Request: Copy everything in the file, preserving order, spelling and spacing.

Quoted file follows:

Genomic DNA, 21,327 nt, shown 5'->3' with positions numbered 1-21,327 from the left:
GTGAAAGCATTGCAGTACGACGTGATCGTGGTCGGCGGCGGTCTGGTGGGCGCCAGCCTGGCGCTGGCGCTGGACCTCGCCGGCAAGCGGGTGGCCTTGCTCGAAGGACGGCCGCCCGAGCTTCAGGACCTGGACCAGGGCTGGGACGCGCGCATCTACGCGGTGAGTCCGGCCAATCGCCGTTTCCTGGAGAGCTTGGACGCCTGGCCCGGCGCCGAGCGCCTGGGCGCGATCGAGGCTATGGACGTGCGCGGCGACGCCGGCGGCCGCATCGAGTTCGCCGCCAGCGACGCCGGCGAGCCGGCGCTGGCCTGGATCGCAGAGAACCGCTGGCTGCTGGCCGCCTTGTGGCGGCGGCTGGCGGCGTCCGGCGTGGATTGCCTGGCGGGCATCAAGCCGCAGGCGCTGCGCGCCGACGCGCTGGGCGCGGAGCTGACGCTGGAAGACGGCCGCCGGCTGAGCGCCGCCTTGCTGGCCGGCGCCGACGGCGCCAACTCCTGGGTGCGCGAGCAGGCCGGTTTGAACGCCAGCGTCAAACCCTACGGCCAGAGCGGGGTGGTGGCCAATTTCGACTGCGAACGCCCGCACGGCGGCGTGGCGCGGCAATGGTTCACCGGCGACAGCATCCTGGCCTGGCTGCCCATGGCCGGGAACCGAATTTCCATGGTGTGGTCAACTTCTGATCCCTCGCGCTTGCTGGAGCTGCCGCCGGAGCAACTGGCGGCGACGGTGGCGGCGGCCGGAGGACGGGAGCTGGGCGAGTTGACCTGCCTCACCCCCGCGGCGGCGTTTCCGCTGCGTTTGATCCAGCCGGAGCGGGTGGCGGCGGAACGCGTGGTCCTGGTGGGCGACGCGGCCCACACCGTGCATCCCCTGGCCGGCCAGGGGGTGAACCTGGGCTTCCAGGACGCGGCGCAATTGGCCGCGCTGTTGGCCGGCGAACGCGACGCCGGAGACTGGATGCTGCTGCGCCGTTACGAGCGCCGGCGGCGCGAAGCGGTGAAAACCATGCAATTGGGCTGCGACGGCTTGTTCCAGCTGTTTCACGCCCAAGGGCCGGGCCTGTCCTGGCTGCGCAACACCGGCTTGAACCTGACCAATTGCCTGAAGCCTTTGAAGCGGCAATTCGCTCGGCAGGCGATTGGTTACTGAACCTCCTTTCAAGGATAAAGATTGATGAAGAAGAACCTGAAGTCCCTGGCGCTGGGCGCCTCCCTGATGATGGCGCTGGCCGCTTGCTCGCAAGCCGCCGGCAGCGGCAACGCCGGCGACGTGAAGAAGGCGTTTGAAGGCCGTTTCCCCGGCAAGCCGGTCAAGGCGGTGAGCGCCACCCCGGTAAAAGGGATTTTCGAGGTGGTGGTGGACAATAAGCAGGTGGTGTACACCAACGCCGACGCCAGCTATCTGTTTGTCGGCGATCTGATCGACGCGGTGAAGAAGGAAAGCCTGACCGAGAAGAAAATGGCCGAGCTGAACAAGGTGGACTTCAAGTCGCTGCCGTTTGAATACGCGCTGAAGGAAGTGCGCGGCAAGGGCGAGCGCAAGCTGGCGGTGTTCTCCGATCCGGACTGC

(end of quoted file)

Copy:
Genomic DNA, 21,327 nt, shown 5'->3' with positions numbered 1-21,327 from the left:
GTGAAAGCATTGCAGTACGACGTGATCGTGGTCGGCGGCGGTCTGGTGGGCGCCAGCCTGGCGCTGGCGCTGGACCTCGCCGGCAAGCGGGTGGCCTTGCTCGAAGGACGGCCGCCCGAGCTTCAGGACCTGGACCAGGGCTGGGACGCGCGCATCTACGCGGTGAGTCCGGCCAATCGCCGTTTCCTGGAGAGCTTGGACGCCTGGCCCGGCGCCGAGCGCCTGGGCGCGATCGAGGCTATGGACGTGCGCGGCGACGCCGGCGGCCGCATCGAGTTCGCCGCCAGCGACGCCGGCGAGCCGGCGCTGGCCTGGATCGCAGAGAACCGCTGGCTGCTGGCCGCCTTGTGGCGGCGGCTGGCGGCGTCCGGCGTGGATTGCCTGGCGGGCATCAAGCCGCAGGCGCTGCGCGCCGACGCGCTGGGCGCGGAGCTGACGCTGGAAGACGGCCGCCGGCTGAGCGCCGCCTTGCTGGCCGGCGCCGACGGCGCCAACTCCTGGGTGCGCGAGCAGGCCGGTTTGAACGCCAGCGTCAAACCCTACGGCCAGAGCGGGGTGGTGGCCAATTTCGACTGCGAACGCCCGCACGGCGGCGTGGCGCGGCAATGGTTCACCGGCGACAGCATCCTGGCCTGGCTGCCCATGGCCGGGAACCGAATTTCCATGGTGTGGTCAACTTCTGATCCCTCGCGCTTGCTGGAGCTGCCGCCGGAGCAACTGGCGGCGACGGTGGCGGCGGCCGGAGGACGGGAGCTGGGCGAGTTGACCTGCCTCACCCCCGCGGCGGCGTTTCCGCTGCGTTTGATCCAGCCGGAGCGGGTGGCGGCGGAACGCGTGGTCCTGGTGGGCGACGCGGCCCACACCGTGCATCCCCTGGCCGGCCAGGGGGTGAACCTGGGCTTCCAGGACGCGGCGCAATTGGCCGCGCTGTTGGCCGGCGAACGCGACGCCGGAGACTGGATGCTGCTGCGCCGTTACGAGCGCCGGCGGCGCGAAGCGGTGAAAACCATGCAATTGGGCTGCGACGGCTTGTTCCAGCTGTTTCACGCCCAAGGGCCGGGCCTGTCCTGGCTGCGCAACACCGGCTTGAACCTGACCAATTGCCTGAAGCCTTTGAAGCGGCAATTCGCTCGGCAGGCGATTGGTTACTGAACCTCCTTTCAAGGATAAAGATTGATGAAGAAGAACCTGAAGTCCCTGGCGCTGGGCGCCTCCCTGATGATGGCGCTGGCCGCTTGCTCGCAAGCCGCCGGCAGCGGCAACGCCGGCGACGTGAAGAAGGCGTTTGAAGGCCGTTTCCCCGGCAAGCCGGTCAAGGCGGTGAGCGCCACCCCGGTAAAAGGGATTTTCGAGGTGGTGGTGGACAATAAGCAGGTGGTGTACACCAACGCCGACGCCAGCTATCTGTTTGTCGGCGATCTGATCGACGCGGTGAAGAAGGAAAGCCTGACCGAGAAGAAAATGGCCGAGCTGAACAAGGTGGACTTCAAGTCGCTGCCGTTTGAATACGCGCTGAAGGAAGTGCGCGGCAAGGGCGAGCGCAAGCTGGCGGTGTTCTCCGATCCGGACTGC